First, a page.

Sunday, January 10, 2010

Bond boom

The FT looks at financial developments over the last decade. One highlight: the boom in the bond market.
The debt markets surged not only in scale but complexity. Since 2000, for example, the amount of US bond market debt has nearly doubled in size, according to the Securities Industry and Financial Markets Association. That boom can partly be attributed to ultra-low US interest rates in the first half of the decade, coupled with an Asian savings glut, which flooded the financial system with liquidity.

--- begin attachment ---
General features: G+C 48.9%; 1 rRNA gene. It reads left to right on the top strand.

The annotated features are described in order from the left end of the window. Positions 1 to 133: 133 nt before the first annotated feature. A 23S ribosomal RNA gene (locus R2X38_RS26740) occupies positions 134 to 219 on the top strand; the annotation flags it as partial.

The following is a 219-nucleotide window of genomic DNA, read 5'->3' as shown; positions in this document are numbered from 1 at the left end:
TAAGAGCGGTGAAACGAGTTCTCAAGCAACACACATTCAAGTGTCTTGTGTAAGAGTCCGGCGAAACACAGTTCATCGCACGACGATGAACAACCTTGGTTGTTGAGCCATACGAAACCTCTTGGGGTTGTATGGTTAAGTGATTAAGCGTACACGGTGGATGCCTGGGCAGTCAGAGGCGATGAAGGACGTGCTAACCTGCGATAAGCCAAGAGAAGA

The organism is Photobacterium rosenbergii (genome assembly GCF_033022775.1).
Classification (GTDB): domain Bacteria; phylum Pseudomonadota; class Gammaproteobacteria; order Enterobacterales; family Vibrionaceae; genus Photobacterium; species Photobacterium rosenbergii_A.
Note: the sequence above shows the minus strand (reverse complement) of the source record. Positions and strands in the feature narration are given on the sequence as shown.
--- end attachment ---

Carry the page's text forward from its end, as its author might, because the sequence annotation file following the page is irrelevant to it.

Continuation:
In many ways this is the heart of the financial crisis. Huge international imbalances generate huge international capital flows. These capital flows, in most cases, run form central banks or other official monetary authorities through to liquid capital markets in US dollars. How could the financial sector not increase in size?

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